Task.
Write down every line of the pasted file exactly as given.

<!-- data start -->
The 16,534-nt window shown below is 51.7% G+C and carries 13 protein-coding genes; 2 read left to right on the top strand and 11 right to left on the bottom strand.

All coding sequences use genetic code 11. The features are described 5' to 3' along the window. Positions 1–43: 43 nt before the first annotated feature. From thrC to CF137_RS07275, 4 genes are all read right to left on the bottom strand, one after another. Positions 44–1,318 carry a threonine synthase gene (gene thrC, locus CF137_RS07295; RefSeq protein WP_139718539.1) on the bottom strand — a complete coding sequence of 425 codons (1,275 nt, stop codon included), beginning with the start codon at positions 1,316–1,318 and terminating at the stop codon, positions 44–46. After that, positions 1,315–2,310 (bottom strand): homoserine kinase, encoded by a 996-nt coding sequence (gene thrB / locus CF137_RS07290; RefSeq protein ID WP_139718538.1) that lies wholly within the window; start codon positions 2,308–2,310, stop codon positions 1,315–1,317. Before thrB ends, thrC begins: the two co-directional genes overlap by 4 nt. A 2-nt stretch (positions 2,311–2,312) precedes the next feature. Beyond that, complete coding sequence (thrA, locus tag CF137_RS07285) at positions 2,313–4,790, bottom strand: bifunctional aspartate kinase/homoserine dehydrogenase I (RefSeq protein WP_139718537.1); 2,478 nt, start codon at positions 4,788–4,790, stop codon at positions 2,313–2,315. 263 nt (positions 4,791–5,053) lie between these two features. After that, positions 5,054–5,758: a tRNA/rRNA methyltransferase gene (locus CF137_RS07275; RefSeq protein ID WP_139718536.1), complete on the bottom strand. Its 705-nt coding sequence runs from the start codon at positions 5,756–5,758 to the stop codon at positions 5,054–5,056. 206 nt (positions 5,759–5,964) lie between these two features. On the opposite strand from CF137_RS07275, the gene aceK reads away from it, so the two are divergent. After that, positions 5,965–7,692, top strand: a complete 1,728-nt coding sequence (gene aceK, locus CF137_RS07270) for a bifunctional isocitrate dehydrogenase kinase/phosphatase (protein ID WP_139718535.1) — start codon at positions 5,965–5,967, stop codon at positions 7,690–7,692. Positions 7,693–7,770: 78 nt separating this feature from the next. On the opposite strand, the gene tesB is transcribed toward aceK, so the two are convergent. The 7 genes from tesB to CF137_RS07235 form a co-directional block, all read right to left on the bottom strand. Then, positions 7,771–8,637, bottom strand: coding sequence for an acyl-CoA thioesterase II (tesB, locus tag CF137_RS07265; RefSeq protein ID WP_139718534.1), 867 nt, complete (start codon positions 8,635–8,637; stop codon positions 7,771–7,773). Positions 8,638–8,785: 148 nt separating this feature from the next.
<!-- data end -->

The 16,534-nt window shown below is 51.7% G+C and carries 13 protein-coding genes; 2 read left to right on the top strand and 11 right to left on the bottom strand.

All coding sequences use genetic code 11. The features are described 5' to 3' along the window. Positions 1–43: 43 nt before the first annotated feature. From thrC to CF137_RS07275, 4 genes are all read right to left on the bottom strand, one after another. Positions 44–1,318 carry a threonine synthase gene (gene thrC, locus CF137_RS07295; RefSeq protein WP_139718539.1) on the bottom strand — a complete coding sequence of 425 codons (1,275 nt, stop codon included), beginning with the start codon at positions 1,316–1,318 and terminating at the stop codon, positions 44–46. After that, positions 1,315–2,310 (bottom strand): homoserine kinase, encoded by a 996-nt coding sequence (gene thrB / locus CF137_RS07290; RefSeq protein ID WP_139718538.1) that lies wholly within the window; start codon positions 2,308–2,310, stop codon positions 1,315–1,317. Before thrB ends, thrC begins: the two co-directional genes overlap by 4 nt. A 2-nt stretch (positions 2,311–2,312) precedes the next feature. Beyond that, complete coding sequence (thrA, locus tag CF137_RS07285) at positions 2,313–4,790, bottom strand: bifunctional aspartate kinase/homoserine dehydrogenase I (RefSeq protein WP_139718537.1); 2,478 nt, start codon at positions 4,788–4,790, stop codon at positions 2,313–2,315. 263 nt (positions 4,791–5,053) lie between these two features. After that, positions 5,054–5,758: a tRNA/rRNA methyltransferase gene (locus CF137_RS07275; RefSeq protein ID WP_139718536.1), complete on the bottom strand. Its 705-nt coding sequence runs from the start codon at positions 5,756–5,758 to the stop codon at positions 5,054–5,056. 206 nt (positions 5,759–5,964) lie between these two features. On the opposite strand from CF137_RS07275, the gene aceK reads away from it, so the two are divergent. After that, positions 5,965–7,692, top strand: a complete 1,728-nt coding sequence (gene aceK, locus CF137_RS07270) for a bifunctional isocitrate dehydrogenase kinase/phosphatase (protein ID WP_139718535.1) — start codon at positions 5,965–5,967, stop codon at positions 7,690–7,692. Positions 7,693–7,770: 78 nt separating this feature from the next. On the opposite strand, the gene tesB is transcribed toward aceK, so the two are convergent. The 7 genes from tesB to CF137_RS07235 form a co-directional block, all read right to left on the bottom strand. Then, positions 7,771–8,637, bottom strand: coding sequence for an acyl-CoA thioesterase II (tesB, locus tag CF137_RS07265; RefSeq protein ID WP_139718534.1), 867 nt, complete (start codon positions 8,635–8,637; stop codon positions 7,771–7,773). Positions 8,638–8,785: 148 nt separating this feature from the next.